Eye For Film >> Movies >> November (2004) Film Review
Greg Harrison cites Nicholas Roeg's Dont Look Now and Steven Soderbergh's The Limey as his creative inspiration whilst making his second feature, a low-budget artsy psychological thriller.
Courteney Cox plays Sophie Jacobs, an LA photographer, is struggling to come to terms with the murder of her boyfriend (James LeGros) during a corner store robbery. The story plays out over a short period of time, during which she deals with the guilt of having an affair, the ongoing police investigation and the appearance of a photograph that appears to show her outside the store on the night of the killing.
To fully explain the plot of November wouldn't do justice to its audience, or to the film. To give you an insight: Sophie suffers flashbacks and hallucinations as she struggles with her memory to create a recognisable reality that will help her transcend the trauma of the murder. Watching the film is like flicking through a photographer's portfolio, some scenes/shots catch your eye and hold your attention, others pass at a glance. It's symbolic of Sophie's state of mind and the way in which she tries to deal with it.
Fragmented in structure, scenes flutter back and forth, putting an alternative spin on things, as director Harrison's choice of storytelling plays with the narrative. At first, it's exciting to see how he uses the camera to subvert the mind and express how Sophie's subconscious is beginning to shatter, but it's hard to maintain this pace for 82-minutes without seeming too clever for its own good. Playing with intrigue and confusion requires a visionary eye and Harrison is no David Lynch. He should leave this sort of thing to the master of the Lost Highway.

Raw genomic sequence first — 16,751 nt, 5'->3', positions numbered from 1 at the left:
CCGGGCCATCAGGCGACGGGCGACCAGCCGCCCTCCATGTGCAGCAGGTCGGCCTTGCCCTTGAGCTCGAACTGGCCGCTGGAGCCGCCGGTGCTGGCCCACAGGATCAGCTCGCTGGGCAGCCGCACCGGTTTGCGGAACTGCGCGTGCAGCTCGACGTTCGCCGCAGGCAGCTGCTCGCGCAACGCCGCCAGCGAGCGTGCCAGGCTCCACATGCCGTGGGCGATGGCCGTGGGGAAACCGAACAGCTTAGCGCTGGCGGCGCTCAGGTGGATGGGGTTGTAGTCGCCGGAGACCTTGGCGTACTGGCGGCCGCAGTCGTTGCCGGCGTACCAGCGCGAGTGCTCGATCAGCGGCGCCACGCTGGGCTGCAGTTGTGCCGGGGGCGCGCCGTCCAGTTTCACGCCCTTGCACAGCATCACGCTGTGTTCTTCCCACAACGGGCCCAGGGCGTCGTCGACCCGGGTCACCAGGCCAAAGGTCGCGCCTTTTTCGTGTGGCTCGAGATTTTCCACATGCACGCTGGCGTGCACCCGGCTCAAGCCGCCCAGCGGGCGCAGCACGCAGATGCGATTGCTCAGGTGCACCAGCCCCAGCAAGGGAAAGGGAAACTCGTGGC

A film about a photographer should contain visually arresting images and November certainly does. Using primary colours, it is beautifully shot by cinematographer Nancy Schreiber. Captured on mini-DV, the film uses natural light and fully makes use of the locations, such as the corner store that's washed out in a green tint, creating a very murky atmosphere and giving the scenes more dramatic edge.
November is similar to abstract art and will engage people for part of the time and possibly cause some debate, but there isn't enough substance for it to truly hold an audience, or captivate them long enough to stay involved in Sophie's search for the truth, no matter how good the production values - believe me, they are good.
Although oceans away from Monica in Friends, Cox's performance won't change the face of dramatic acting, while the rest of the cast are mere pieces in an all-too-clever puzzle.
November is a disappointment and cannot avoid being accused of style over substance. You just wish that Harrison had spent more time working on the script than setting up his next camera angle.Reviewed on: 08 Mar 2006